By Philip Newman
Queens has more adults working at low-wage jobs than any other borough in what an urban research agency called an illustration that “an alarming number” of city residents lack the education and skills to get better-paying jobs.
Queens also has the city’s largest percentage of illiterate adult residents.
The Center for an Urban Future, a public policy think tank based in Manhattan, said if things do not change, it could mean industries will no longer find enough workers with necessary education for the jobs they offer and will avoid the city.
“Why would an employer come to a place where it’s hard to find space, where it’s expensive to do business, where it’s congested?” said Seth Pinsky, president of the city Economic Development Corp. “The reason businesses come here is because of our people.”
“We can’t succeed as an economy with a population that’s under-educated and under-skilled,” Pinsky said. “We need to invest in the people who are born here and grow up here.”
James Brown of the state Department of Labor pointed out that New York is a city that rewards education.
“It’s increasingly clear that you need more than a high school education to make good salaries,” he said.
The report found:
• Queens has more than 351,000 people age 18 and over working at low-wage jobs — meaning $11.15 an hour or $24,000 a year. Brooklyn had 291,000, the Bronx 168,000, Manhattan 140,882 and Staten Island 38,098. The city total is close to 1 million.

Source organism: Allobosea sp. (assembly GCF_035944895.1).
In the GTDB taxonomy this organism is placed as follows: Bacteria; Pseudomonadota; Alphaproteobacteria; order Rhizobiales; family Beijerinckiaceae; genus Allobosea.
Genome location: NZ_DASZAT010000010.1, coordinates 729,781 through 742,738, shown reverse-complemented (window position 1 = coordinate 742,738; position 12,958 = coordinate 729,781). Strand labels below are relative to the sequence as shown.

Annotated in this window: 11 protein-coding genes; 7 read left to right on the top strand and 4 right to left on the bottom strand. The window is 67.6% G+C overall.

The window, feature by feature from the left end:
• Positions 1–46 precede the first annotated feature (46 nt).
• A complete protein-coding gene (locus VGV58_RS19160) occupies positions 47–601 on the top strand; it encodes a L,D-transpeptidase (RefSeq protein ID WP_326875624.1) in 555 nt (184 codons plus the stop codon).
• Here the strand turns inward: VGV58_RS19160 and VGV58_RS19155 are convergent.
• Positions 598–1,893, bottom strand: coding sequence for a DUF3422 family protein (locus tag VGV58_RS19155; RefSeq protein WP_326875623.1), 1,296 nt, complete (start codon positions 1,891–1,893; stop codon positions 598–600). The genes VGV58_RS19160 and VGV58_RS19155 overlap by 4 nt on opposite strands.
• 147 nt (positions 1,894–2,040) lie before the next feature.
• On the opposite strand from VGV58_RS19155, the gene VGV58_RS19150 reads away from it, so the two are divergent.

• More than 1.5 million adults in the five boroughs, who account for over 25 percent of all adult New Yorkers, do not have adequate literacy skills. In every borough except Staten Island, at least one quarter ofadults are functionally illiterate, meaning they are unable to perform such tasks as reading medical instructions, filling out a form or adding up the amounts on a bank deposit slip.
• Queens tops the city with illiterate adult residents, who make up 46 percent of people 18 or older, followed by 41 percent in the Bronx, 37 percent in Brooklyn, 25 percent in Manhattan and 14 percent in Staten Island.
The future is not bright, the Center for an Urban Future, said, since as of 2006-07 just under half of all elementary and middle school students in the city read below state and city standards. Nearly 1.2 million city residents age 25 and older, or more than 21 percent, lack a high school diploma or the equivalent.
If current demographic and educational attainment trends persist, New York’s future workforce will become less skilled even as the economy continues to shift toward “knowledge jobs,” the report warned.
Hispanics and other non-white residents are expected to drive much of the city population growth, but these groups have much lower rates of educational attainment. Among eighth-graders, only 52 percent of Hispanics and 45 percent of black students score at or above the basic level in math compared with 77 percent for white students.
The center called for “a greatly increased number of adult New Yorkers with a high school diploma or GED, “ensuring that many more of those graduating from high schools are prepared to enroll and excel in post-secondary education,” efforts to boost two-year college graduation rates and a commitment to make it possible for a far larger share of immigrants who do not speak English well to get access to English as a Second Language classes.
Reach contributing writer Philip Newman by e-mail at email@example.com or phone at 718-229-0300, Ext. 136.